JB: Oh yes, the challenges with making a film are enormous. It was my first time and I’ve got so much to learn and I prepped and prepped and prepped — but you can’t prep for what you don’t know, and with the first time you always step into [moments] that you didn’t expect. That is challenging to say the least. But I loved every second of it. To come up close in [with the camera] for me, you see right inside the character and the actor is brave enough to let you in—[they do] not feel the need to push anything out and they just let you in.
There are a lot of heartwarming relationships in the film, but Lauren and Max, yours was one of my favorites. How was that developing it on and off-screen?
MH: Well, we spent so much time together. We both moved to Sheffield and to be honest with you, we were lucky that we just really clicked because it would have been a horrible job if [we hadn’t].
LP: I feel like we clicked anyways, because believe it or not, I do like you. But especially because we went through this crazy experience together. It was both of our first films and we just clung to each other and went, ‘This is a bit mad isn’t it?’ And we’re still doing that now.
MH: I think me and Lauren have so much in common despite being from opposite ends of the country. We both really love film, we’re both huge musical fans and we just have so much to talk about all of the time, outside of film even.
What were some moments you were excited to see come to fruition onscreen?
LP: I was really excited to see ‘Work of Art’, and I wasn’t even in it. I just watched it being filmed.
MH: Yeah, it was very technical. But the thing I was most excited for were not the fabulous moments. For me, those moments on set were very visceral and I was very aware of the surroundings and being more performative. I was more excited and nervous to see the more intimate moments where I didn’t have to be aware of my surroundings and be more present with the other actors. It wasn’t about the aesthetics; it was about feeling.
Jonathan, another interesting aspect of the film is Jamie’s imagination, as you mentioned before. What went into creating those fantasies?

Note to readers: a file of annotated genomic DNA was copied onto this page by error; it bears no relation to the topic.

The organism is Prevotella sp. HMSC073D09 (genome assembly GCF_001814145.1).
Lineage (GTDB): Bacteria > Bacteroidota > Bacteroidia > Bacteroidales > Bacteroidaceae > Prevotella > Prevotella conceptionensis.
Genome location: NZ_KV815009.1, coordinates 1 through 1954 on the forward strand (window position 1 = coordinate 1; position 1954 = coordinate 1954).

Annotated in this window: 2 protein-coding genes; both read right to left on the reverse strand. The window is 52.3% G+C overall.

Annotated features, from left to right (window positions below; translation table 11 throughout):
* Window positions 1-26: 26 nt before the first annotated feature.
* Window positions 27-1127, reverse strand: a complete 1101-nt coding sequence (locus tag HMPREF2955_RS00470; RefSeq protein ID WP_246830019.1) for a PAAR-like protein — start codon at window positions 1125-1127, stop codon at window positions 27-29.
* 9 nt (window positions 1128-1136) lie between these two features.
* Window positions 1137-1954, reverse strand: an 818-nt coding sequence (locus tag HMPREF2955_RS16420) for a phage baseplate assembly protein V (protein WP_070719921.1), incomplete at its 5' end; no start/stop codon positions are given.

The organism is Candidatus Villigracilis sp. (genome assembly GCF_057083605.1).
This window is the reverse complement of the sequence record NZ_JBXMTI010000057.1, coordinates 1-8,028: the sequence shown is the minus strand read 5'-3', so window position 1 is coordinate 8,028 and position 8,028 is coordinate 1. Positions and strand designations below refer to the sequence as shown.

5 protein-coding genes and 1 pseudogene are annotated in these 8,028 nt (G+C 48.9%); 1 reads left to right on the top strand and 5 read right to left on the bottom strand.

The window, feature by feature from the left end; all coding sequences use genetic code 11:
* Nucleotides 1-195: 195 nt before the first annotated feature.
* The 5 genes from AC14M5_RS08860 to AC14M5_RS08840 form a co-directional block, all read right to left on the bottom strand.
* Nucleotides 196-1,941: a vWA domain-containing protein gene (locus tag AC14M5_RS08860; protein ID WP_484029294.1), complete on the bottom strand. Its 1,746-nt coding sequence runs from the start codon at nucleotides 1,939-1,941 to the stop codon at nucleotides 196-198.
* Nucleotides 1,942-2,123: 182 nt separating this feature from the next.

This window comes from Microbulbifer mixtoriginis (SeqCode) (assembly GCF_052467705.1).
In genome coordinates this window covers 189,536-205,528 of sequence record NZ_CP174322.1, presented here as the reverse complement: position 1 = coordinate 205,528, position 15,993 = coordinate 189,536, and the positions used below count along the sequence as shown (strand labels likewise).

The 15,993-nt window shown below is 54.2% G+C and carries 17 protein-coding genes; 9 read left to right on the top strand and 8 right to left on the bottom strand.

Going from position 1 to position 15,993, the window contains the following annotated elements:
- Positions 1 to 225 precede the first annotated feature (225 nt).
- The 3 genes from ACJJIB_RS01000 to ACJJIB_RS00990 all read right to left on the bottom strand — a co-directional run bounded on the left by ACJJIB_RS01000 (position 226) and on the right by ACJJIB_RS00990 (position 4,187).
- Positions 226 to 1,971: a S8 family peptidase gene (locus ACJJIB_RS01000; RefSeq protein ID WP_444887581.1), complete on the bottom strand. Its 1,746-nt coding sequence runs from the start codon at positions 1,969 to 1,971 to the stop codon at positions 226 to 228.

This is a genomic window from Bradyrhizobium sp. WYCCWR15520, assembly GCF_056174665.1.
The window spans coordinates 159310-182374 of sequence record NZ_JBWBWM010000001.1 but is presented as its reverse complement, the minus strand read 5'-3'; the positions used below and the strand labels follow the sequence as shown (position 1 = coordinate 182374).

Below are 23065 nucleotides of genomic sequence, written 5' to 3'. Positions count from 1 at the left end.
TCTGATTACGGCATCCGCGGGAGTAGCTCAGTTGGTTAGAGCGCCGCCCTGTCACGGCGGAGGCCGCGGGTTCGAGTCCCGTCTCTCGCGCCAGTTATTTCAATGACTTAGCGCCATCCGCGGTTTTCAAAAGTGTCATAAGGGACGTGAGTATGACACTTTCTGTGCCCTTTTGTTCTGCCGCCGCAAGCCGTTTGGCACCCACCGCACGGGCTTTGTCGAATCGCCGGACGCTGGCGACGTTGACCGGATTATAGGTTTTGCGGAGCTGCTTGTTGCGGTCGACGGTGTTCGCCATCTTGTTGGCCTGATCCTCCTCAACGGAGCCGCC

JB: From the onset, you want to know where Jamie’s head is at, but [we] didn’t want to give away everything right at the very beginning. So, with the opening number, he does see himself as this amazing creature that is going to go out into the world and be fabulous. But I didn’t want to show that aspect of drag right at the beginning, that’s something he works towards. So, that opening number really was to find his own style and his own sense of himself. I worked really closely with Max to create that fabulousness and to create his styling and to create how he saw himself. That in essence showed his pre-drag, as you call it, but really it’s what he’s like at home and what he’s like when he gets to his inner world. Because with his inner world, he doesn’t see himself as fabulous — he sees himself as fearful and flawed and complex. He has to come to terms with how responsible he is for taking that wall down so he can let that joy come forward. But that’s a negotiation he makes throughout the whole film. When it comes to him putting on that drag for the first time… it’s an enormous experience because once that wig goes on and once that makeup is there, he doesn’t know what comes out. He’s even not prepared for that first performance and he doesn’t know what his name is even going to be… he hasn’t christened himself yet. He’s asked to give us his name, and all he can say is, it’s me. And fortunately, Hugo grabs that and says, ‘Yes, we’re going to call you me, me, me.’ So, it’s stepping through the courage that we watch him do in front of us, and I watched Max do on set in actuality.
Catch “Everybody’s Talking About Jamie” in select theaters now and on Prime Video Sept. 17.